Why the Supreme Court’s order in an Alabama voting case sends a troubling message

Yet in another crucial respect, the justices — and other federal courts — have been adding to the anxiety voters feel in this pandemic-shadowed election year. Specifically, the court decided 5 to 4 on Tuesday to block an Alabama federal judge’s order that would have made that state expand accommodations for voters in a July 14 runoff primary. The state is offering absentee ballots to all, but under very restrictive conditions requiring copy of a photo ID and two witnesses or a notary’s affidavit. On June 15, Judge Abdul K. Kallon struck down those onerous conditions for over-65 voters at high risk of contracting the coronavirus, and ordered Alabama to permit curbside voting in counties that wanted it. On June 25, a three-judge appeals court allowed Judge Kallon’s order to take effect pending a final decision on the merits — and then the Supreme Court stepped in to halt it, at Alabama’s request.

The justices offered no reasoning for their order, which is not unusual given the posture of the case. But it seems likely based on the same reasoning by which they halted a lower court’s six-day extension of Wisconsin’s absentee voting deadline in April: Judges should ordinarily not disrupt elections by changing important rules on the eve of the voting. That is a valid concern — yet also a highly subjective, and potentially manipulable, one. Exactly how close to Election Day is too close?

As a practical matter, the court’s Alabama ruling probably affects one major contested primary race July 14, the GOP Senate runoff. Still, together with the Wisconsin order, and a June decision leaving Texas’s tight restrictions on mail-in voting for under-65s at least temporarily in place, it sends a worrisome signal about the justices’ willingness to make sure that states maximize — rather than suppress — voting this fall.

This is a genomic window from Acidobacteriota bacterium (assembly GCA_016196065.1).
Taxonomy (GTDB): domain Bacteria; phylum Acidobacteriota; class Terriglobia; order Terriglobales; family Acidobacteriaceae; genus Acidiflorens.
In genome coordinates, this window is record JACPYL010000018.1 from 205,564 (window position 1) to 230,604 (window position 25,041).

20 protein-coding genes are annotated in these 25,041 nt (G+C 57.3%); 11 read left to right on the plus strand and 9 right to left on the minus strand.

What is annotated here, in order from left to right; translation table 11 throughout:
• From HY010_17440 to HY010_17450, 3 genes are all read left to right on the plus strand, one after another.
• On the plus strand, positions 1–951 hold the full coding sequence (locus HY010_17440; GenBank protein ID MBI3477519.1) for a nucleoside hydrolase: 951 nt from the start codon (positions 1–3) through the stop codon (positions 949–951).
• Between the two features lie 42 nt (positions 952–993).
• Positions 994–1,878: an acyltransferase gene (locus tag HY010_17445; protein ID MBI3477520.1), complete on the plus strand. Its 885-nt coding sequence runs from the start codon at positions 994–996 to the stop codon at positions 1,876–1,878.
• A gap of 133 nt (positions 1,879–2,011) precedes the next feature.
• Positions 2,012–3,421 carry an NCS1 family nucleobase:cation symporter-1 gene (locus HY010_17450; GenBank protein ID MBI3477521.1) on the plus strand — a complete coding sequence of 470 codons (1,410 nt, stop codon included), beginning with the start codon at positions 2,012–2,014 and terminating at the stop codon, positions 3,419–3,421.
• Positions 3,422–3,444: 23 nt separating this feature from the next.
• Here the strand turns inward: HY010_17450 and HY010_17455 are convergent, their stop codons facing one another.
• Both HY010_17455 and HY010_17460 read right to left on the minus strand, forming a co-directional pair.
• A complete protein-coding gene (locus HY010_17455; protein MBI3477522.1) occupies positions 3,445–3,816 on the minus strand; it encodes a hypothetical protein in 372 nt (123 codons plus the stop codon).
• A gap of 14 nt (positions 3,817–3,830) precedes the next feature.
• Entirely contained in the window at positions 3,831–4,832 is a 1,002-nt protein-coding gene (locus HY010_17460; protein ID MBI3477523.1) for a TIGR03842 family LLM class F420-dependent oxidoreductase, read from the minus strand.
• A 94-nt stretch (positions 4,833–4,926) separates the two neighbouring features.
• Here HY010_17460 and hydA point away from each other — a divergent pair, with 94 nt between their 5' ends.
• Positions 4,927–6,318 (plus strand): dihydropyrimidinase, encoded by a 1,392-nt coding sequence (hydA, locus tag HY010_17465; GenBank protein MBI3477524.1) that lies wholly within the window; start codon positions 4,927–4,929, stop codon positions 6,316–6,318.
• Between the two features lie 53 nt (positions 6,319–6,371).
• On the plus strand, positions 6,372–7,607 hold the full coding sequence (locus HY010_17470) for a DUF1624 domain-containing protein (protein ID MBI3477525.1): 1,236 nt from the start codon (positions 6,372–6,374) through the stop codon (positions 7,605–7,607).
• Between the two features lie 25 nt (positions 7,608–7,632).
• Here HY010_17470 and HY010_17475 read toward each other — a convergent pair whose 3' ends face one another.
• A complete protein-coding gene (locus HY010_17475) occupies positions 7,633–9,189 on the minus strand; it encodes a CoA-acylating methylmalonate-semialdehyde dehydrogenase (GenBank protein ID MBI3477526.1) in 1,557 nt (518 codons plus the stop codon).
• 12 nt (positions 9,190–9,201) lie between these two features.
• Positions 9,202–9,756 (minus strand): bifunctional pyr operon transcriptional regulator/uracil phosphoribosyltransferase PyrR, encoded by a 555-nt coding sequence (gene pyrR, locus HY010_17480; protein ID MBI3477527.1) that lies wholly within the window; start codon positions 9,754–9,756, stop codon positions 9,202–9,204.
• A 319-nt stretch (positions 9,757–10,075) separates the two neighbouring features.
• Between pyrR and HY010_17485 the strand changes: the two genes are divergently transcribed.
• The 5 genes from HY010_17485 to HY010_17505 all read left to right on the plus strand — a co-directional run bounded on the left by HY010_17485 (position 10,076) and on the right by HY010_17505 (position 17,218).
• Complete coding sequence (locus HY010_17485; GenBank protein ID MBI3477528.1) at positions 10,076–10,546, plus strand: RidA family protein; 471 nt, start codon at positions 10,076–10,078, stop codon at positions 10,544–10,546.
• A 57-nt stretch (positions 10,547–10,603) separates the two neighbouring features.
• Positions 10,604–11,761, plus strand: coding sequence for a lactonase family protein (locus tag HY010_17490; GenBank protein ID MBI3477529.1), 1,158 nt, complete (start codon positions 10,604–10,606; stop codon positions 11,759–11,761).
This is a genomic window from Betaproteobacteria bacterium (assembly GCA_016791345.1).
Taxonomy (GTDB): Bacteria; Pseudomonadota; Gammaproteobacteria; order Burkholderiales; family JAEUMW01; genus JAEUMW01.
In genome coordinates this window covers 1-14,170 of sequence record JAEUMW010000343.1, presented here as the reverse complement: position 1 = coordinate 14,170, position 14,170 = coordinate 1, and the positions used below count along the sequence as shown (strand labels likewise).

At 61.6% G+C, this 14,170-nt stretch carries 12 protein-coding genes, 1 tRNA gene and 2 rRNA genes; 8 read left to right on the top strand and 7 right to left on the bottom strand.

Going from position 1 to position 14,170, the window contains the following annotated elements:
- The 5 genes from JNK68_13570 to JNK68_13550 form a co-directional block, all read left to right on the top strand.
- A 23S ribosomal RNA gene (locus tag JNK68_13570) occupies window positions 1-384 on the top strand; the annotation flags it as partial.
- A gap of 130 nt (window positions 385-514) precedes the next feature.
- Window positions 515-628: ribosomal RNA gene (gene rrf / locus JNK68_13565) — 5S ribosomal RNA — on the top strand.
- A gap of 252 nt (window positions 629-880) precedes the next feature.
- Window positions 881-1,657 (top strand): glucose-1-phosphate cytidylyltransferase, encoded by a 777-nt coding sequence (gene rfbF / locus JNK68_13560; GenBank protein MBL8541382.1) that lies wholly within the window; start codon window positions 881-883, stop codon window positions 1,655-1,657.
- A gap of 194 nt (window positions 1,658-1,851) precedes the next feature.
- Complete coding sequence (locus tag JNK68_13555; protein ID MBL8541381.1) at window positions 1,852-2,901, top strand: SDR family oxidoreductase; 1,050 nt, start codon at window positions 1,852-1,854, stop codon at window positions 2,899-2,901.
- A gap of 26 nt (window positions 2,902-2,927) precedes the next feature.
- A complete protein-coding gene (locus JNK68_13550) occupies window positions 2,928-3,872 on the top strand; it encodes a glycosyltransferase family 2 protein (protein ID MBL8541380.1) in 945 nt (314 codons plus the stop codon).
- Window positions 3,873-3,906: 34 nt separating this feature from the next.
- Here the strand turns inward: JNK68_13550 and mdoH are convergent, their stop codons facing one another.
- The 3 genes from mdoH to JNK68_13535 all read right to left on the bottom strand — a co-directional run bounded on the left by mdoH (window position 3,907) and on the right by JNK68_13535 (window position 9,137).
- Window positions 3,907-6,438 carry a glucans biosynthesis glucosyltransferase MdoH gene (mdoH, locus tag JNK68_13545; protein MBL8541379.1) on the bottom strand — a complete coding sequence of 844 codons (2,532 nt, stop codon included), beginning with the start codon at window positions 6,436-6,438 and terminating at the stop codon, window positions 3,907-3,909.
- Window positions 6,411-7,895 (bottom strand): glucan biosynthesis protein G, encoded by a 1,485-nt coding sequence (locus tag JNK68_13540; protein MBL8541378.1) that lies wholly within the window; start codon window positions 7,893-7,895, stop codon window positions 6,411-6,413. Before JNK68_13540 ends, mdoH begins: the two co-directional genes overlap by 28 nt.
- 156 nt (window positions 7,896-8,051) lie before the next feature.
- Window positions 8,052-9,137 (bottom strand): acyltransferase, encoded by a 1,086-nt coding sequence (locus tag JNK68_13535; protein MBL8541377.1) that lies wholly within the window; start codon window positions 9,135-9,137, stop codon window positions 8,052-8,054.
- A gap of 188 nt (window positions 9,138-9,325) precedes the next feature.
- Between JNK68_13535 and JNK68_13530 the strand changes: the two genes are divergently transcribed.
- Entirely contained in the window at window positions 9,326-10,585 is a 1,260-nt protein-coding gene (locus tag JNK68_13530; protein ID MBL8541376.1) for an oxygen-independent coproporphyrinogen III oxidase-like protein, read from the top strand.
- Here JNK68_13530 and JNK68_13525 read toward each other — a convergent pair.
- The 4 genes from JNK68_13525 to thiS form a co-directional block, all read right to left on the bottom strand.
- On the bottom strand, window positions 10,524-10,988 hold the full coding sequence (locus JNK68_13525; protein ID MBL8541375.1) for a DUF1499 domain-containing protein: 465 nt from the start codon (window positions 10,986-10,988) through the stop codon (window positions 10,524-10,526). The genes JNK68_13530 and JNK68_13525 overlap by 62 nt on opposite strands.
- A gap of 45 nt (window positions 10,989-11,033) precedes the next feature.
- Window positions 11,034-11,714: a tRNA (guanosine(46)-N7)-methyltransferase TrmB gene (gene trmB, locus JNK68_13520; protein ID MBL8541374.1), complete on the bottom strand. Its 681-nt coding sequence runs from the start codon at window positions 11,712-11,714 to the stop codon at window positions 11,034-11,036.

The Alabama case reverts to the Atlanta-based U.S. Court of Appeals for the 11th Circuit, which sent a troubling message of its own in a separate case July 1. On that day, it halted a Florida judge’s May order forbidding Florida from requiring re-enfranchised ex-felons to pay fines and other costs before voting — contrary to the spirit of a 2018 referendum in which two-thirds of Floridians voted to restore ex-offenders’ voting rights. The 11th Circuit, newly staffed by a majority of Republican-appointed judges, thanks to President Trump and the GOP Senate, will hold a hearing Aug. 18 — the day of Florida’s primary. It may or may not reach a decision by Nov. 3.

In the meantime, no one knows for sure which Floridians, or how many, will be able to take part in that state’s presidential voting. This is the opposite of what stability, transparency — and basic fairness — require.

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